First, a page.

We’re getting into the messy intersection of science and philosophy here. I think it’s sufficient to say that there’s no scientific evidence that honey prevents hay fever. The Connecticut experiment was a properly controlled random study. To my mind (as a scientist) this is much more compelling evidence than any amount of anecdotal stories to the contrary.

An abbreviated version of which is what I tell potential customers who want me to confirm that buying my local honey will help alleviate their hay fever symptoms. Essentially, it won’t.

Sure, they might not get hay fever after eating my honey, but that’s almost certainly a coincidence. It’s a coincidence I’m happy to live with, but not one I’m happy to promote as a reason to buy my local honey.

Why buy local honey?

I don’t think it’s necessary to cite dubious medical benefits when encouraging people to buy local honey.

Why claim something that’s probably not true?

Far better to claim the things that are true, some of which are also clearly demonstrable:

  • It’s local, from the hedges and fields within 3 miles of the apiary. It wasn’t imported by the tonne from a location or locations unknown.
  • It’s a very high quality product – clearly to claim this you need to ensure it looks wonderful and that there are no legs or antennae lurking in the jar.
  • It hasn’t been excessively heated before jarring – all the goodness is still present, including pollen, just not the sort of pollen that will prevent hay fever.
  • The honey hasn’t been micro-filtered, pasteurised or tampered with in any way.
  • It varies during the season as the forage changes – a jar of spring OSR honey is very different  in flavour from a jar of mid-summer floral (hedgerow) honey. It’s a wonderful edible snapshot of the changing seasons.
  • Buying it supports a local cottage industry.
  • It tastes fantastic – clearly demonstrable.

The ‘taste test’ is usually the deciding factor. A couple of tester jars – clearly labelled – a limitless supply of plastic coffee stirrers and a discard pot will allow customers ample opportunity to ‘try before they buy’.

Which they surely will … 🙂

∑ Honesty is the best policy is an idiom dating back to the late 16th Century when Sir Edwin Sandys, a founder of the Virginia Company and one of the first settlers in America, stated “Our grosse conceipts, who think honestie the best policie”.

A corruption of the saying by Mark Twain “Don’t let the facts get in the way of a good story”.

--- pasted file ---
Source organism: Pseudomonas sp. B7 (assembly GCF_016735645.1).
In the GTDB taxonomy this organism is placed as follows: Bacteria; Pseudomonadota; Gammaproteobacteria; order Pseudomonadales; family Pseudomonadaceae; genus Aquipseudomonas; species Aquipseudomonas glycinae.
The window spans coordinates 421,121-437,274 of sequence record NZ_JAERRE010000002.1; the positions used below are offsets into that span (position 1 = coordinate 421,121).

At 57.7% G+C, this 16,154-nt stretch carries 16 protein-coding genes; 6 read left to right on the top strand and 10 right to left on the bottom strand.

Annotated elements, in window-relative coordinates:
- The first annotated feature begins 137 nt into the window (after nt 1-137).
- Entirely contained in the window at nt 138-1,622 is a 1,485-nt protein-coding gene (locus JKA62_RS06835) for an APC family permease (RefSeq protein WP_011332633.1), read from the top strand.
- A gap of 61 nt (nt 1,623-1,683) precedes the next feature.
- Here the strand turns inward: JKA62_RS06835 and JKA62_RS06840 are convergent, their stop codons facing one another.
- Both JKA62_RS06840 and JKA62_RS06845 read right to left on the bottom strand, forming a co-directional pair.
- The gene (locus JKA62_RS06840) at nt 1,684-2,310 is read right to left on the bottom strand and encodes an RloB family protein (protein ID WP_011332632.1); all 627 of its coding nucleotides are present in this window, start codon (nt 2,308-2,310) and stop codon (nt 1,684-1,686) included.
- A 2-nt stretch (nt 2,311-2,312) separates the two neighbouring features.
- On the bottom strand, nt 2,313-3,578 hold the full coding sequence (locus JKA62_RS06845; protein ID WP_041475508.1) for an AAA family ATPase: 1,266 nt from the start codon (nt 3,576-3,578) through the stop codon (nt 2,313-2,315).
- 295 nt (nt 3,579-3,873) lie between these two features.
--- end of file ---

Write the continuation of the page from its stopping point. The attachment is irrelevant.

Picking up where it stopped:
† Jean Emberlin (2009). “Grass, tree, and weed pollen”. In Kay et al. The Scientific Basis of Allergy. Allergy and Allergic Diseases. 1:942-962. John Wiley & Sons. ISBN 9781444300925

‡ This isn’t xenophobia. The UK is a net importer of honey. 95% of the honey eaten in the UK is imported – 50% of the 34,000 tonnes imported in 2012 came from China. Most honey on the supermarket shelves contains some rather vague term like Produce of EU and non-EU countries. You don’t know where it came from, and probably nor does the supermarket. There have been bans on imported honey due to it being not honey (just doctored corn syrup), or being contaminated with antibiotics.

Pick a weight, any weight

Little and large

Little and large

I sell the majority of my honey in 8 or 12 oz (227 or 340 g) square glass jars. They are easier to fill than hex jars and look distinctive on the shelf. These, together with 16 oz (454 g) jars, are the ‘conventional’ weights in which honey is usually sold.

Honey tubs

However, the regulations allow the sale of honey in any weight. The polypropylene, airtight “Lock and Lock“-type containers have a silicone seal and are ideal for packaging and selling larger quantities of honey. The 1.4 litre container (above left) takes almost four pounds of honey when filled – perfect for those that like lots of honey on their porridge, or for storing the ‘seed’ for preparing the next batch of soft set honey.

Four pounds of honey is, conveniently, about the upper limit for making a gallon of mead; if you regularly sell honey to mead makers a tub like this is both easier to empty (with less waste) than jars and reusable.

These containers are sometimes available in Poundland. It’s worth shopping around as the increased packaging costs will otherwise have to be taken into account in the sale price.